The Kanmido board is a variation on the idea. You’ve got columns for Today, This Week, and This Month, although of course you could change these to whatever you like. You use stickies for your tasks/appointments, and advance them across the columns – from right to left, like manga – as each becomes your priority. And unlike a whiteboard, you can tuck the board into your planner/notebook and take it to the cafe/office/meeting with you.

The back of the board has spaces for “whole life” tasks. No idea what these might be. Recreation? Apparently other people have lives outside of working. I haven’t got the hang of that yet. Maybe in my second half-century.


Kanmido intends you to use yellow stickies for must-do tasks, pink for want-to-do tasks, and blue for appointments. Handily, the stickies are built in to the bottom of the board, and refills can be found, but a) not easily, and b) they’re pricey. Hell, the whole board is pricey. Should this speak to you, definitely shop around: prices on ebay vary by over 100%.

I tried Hobonichi Coco Fusen refills in the Kanmido board, but they’re so much shorter they don’t really work. When you remove a sticky the end of the stack falls out of the board at the back.

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Kanmido sticky on the top, two colors of Hobonichi sticky at the bottom
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Spot the interloper.

The boards come in A6 (105 x 148 mm / 4.1 x 5.8 inches) and B6 (125 x 176 mm / 4.9 x 6.9 inches). They’re 2mm thin. The A6 fits perfectly inside an A6 notebook like a Stalogy or Hobonichi Planner/Original. The B6 is smaller than A5, so it easily fits inside a Leuchtturm large, Moleskine large, or Hobonichi Cousin.

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B6 in a Hobonichi Cousin
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Can you see it inside my Cousin?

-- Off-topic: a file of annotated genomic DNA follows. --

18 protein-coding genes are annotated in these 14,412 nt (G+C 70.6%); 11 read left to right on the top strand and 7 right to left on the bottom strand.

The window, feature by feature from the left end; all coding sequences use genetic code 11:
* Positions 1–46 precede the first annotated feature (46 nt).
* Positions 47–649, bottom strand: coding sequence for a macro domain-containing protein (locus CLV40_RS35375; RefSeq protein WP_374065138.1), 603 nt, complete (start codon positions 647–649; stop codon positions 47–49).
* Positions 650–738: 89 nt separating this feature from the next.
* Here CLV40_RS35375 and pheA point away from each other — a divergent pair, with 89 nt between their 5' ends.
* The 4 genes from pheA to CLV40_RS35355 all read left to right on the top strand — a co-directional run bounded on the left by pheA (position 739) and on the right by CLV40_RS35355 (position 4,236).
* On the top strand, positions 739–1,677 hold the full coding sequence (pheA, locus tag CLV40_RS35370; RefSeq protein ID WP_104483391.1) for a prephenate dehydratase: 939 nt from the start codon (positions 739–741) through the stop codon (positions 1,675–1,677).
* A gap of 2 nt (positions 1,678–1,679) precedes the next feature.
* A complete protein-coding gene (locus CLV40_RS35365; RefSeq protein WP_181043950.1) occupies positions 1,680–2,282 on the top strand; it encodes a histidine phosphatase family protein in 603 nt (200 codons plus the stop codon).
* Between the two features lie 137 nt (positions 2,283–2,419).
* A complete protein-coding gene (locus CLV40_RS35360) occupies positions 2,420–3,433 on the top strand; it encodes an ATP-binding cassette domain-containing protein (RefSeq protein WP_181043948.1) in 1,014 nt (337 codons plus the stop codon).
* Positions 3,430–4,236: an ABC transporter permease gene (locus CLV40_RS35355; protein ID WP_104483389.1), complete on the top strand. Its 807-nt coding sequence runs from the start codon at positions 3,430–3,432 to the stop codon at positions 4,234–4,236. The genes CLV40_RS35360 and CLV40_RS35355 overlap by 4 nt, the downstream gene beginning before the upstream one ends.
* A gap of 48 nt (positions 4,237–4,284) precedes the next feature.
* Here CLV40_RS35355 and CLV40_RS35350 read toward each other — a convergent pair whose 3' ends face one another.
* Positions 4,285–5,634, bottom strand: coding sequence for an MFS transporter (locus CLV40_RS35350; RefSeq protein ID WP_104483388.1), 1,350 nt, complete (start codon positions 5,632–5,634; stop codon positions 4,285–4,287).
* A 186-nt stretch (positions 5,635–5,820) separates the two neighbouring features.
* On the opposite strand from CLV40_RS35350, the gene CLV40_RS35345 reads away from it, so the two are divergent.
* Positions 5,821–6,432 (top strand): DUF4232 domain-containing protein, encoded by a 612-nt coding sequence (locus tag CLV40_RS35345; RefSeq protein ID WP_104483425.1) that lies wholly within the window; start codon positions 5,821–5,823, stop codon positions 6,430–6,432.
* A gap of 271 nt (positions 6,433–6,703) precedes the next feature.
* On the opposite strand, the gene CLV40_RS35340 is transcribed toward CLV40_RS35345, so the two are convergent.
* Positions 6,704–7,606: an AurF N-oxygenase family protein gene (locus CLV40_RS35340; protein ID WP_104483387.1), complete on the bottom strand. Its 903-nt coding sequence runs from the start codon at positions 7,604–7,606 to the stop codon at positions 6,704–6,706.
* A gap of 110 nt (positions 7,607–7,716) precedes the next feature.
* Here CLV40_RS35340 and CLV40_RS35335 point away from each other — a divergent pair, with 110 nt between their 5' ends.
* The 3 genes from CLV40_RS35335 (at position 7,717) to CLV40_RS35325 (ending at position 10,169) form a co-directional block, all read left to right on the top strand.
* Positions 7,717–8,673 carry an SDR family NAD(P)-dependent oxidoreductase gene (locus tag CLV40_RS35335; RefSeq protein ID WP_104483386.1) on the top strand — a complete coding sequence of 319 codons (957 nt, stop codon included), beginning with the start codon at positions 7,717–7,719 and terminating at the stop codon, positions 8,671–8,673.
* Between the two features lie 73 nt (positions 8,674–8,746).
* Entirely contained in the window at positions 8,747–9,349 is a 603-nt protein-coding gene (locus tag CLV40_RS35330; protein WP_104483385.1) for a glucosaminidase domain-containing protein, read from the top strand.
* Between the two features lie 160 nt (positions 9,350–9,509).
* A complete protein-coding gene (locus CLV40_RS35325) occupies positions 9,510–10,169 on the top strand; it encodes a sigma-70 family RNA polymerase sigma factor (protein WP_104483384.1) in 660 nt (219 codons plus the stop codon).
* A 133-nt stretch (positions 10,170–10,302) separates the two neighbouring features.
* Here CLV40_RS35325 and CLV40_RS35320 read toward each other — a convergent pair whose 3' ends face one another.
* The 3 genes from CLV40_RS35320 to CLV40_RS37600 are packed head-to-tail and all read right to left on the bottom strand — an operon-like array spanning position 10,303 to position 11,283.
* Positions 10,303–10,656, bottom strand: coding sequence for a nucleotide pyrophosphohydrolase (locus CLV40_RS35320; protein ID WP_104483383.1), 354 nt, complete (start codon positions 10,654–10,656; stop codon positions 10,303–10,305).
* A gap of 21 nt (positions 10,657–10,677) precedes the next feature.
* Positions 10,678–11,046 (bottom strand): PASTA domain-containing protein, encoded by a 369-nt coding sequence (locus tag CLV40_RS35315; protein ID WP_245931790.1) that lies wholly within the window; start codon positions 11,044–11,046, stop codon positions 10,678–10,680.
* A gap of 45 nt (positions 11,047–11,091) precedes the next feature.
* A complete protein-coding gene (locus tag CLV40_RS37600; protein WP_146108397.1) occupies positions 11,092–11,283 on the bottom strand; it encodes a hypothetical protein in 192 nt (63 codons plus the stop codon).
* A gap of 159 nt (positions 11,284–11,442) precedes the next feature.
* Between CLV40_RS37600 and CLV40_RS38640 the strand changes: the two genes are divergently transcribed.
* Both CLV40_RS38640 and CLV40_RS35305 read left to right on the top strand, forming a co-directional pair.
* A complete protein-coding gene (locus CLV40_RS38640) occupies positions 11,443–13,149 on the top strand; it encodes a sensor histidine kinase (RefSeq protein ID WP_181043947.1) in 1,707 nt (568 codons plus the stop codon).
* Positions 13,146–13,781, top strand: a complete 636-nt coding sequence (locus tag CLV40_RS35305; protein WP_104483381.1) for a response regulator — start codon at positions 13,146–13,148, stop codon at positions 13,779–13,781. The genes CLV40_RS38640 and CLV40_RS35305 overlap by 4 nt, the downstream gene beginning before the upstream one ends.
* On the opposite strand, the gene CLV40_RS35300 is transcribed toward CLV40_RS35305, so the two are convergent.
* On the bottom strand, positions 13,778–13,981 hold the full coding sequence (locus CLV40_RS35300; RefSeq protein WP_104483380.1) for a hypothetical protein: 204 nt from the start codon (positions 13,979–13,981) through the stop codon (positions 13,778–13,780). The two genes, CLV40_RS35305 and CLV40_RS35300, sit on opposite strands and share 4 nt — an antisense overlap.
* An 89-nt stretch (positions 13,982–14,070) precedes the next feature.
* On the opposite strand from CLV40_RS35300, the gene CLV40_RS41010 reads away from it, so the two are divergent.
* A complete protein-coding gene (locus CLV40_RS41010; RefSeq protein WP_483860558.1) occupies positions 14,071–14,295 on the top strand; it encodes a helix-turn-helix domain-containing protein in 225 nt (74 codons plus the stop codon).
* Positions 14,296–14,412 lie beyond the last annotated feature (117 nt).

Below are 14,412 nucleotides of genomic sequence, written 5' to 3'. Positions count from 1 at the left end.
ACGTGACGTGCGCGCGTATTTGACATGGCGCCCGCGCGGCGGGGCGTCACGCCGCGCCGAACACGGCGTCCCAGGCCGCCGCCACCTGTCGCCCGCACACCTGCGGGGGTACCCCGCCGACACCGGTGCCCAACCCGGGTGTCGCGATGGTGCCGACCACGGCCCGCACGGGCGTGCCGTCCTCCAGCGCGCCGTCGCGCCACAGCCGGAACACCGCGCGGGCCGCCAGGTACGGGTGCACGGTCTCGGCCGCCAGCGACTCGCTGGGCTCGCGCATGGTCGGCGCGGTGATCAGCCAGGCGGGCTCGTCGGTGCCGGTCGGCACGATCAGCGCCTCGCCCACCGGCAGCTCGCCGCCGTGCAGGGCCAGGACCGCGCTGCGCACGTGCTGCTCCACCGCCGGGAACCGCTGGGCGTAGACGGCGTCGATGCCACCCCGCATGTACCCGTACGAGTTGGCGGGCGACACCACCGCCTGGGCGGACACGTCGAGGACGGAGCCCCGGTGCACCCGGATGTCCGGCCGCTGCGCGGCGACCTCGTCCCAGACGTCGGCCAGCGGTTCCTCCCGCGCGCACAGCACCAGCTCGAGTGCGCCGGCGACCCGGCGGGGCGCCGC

The Kanmido board comes with a weird paperclip thing, with which to fasten it into your main planner, by using a tiny clear plastic loop attached to each top edge of the board. This kind of works. It does stop it falling out of your planner if you’re walking around, but the lower edge of the board is still free to slip out of place.


So, should you buy one of these?

Hell, no.

The process of tracking tasks/project status is great, but seriously, this is expensive for what it is. You can DIY this. Cut a piece of card to size and laminate it. Here’s one I made in sixty seconds with an unused divider and a sharpie, which fits the cheaper, larger, and more common 3M post-it flags.

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This column system won’t work for you if you find the process of writing your to-do list out each day helps sift through what you can safely forget. But if you have a lot of tasks to complete in series it can feel fucking good to pull them along the columns and see the progress you’re making.

Still, I have two annoyances with the Kanmido To-Do Board.

  1. It’s hard to find pens to write on the stickies. A Pilot Twin Marker works the best, because that sucker will write on anything up to and including window glass. Frixion pens also work, but all the rollerballs I’ve tried smudge easily, or the ink pools and won’t form letters at all.
  2. Because stickies only have adhesive on one end, once you write past half way the free end starts flapping around and it’s hard to write neatly. I have to try to hold the end down to hold it steady. The stickies are tiny. My hands are not.

Something else to consider, generic paper post-it flags don’t seem to stick well enough; they peel off within 30 minutes. You really need to use more expensive film stickies.

Disappointingly – but entirely predictably – the Kanmido doesn’t add value to my life. Because I spent money on it I’m going to force myself to use it for the rest of the month and see if I can make it work for me. Maybe I can use it for all those mosquito tasks that never make it onto my actual to-do list, and I can pick one to work on each day. That might work. I’ll update in March. If you try the Kanmido, or if you hack your own, please let me know how it goes for you.